Feb. 2-3, 2010 DoubleTree Hotel, Washington D.C.
National Science Foundation TeraGrid Workshop on Cyber-GIS
This NSF Cyber-GIS workshop will take place in conjunction with the 2010 UCGIS Winter Meeting. The workshop will focus on the following:
Complex geospatial systems and simulation of geographic dynamics
Computational intensity of spatial analysis and modeling
Data-intensive geospatial computation and visualization
High-performance, distributed, and/or collaborative GIS
Geospatial ontology and semantic web
Geospatial middleware, Clouds, and Grids
Open source GIS
Participatory spatial decision support systems
Science drivers for, and applications of Cyber-GIS
Spatial data infrastructure

Feb. 9-11, 2010 -- Calit2, Atkinson Hall, UC San Diego
SDR Development Using Software Communications Architecture
This is a 3-day course introducing software-defined radio (SDR) development. The course is organized by Canada's Communications Research Centre (CRC) in collaboration with Calit2. Registration required for in-person or webinar attendance.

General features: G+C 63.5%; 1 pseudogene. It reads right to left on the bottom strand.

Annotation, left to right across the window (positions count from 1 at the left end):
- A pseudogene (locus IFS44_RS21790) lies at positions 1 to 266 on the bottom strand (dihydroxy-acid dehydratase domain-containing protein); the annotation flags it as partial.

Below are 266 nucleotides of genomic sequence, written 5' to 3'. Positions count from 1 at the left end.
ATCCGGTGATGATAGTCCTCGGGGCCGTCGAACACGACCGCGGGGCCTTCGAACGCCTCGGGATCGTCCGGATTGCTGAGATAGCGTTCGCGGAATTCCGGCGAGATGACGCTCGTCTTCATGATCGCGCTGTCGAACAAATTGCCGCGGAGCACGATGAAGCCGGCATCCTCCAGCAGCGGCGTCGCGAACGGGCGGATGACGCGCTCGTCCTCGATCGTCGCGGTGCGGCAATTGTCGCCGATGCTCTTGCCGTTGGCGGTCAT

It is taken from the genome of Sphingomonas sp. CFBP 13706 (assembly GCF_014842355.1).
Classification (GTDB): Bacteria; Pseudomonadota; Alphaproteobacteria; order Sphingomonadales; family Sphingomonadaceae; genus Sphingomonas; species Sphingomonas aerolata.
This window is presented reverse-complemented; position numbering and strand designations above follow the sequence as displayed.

Wednesday, January 13, 2010

Searching for the Tomb of Genghis Khan

Photograph courtesy of Michael Hennig

Searching for the tomb of Genghis Khan…that’s Albert Yu-Min Lin’s day job. He is a Jacobs School alumnus (BS [MAE], MS, PhD [materials science]) who runs the Genghis Khan tomb-exploration project through CISA3, which is affiliated with UCSD’s Calit2.

The National Geographic Society named Lin on of their Adventurers of the Year for 2009, and he is now in the running for the first ever National Geographic Adventure Readers’ Choice Adventurer of the Year.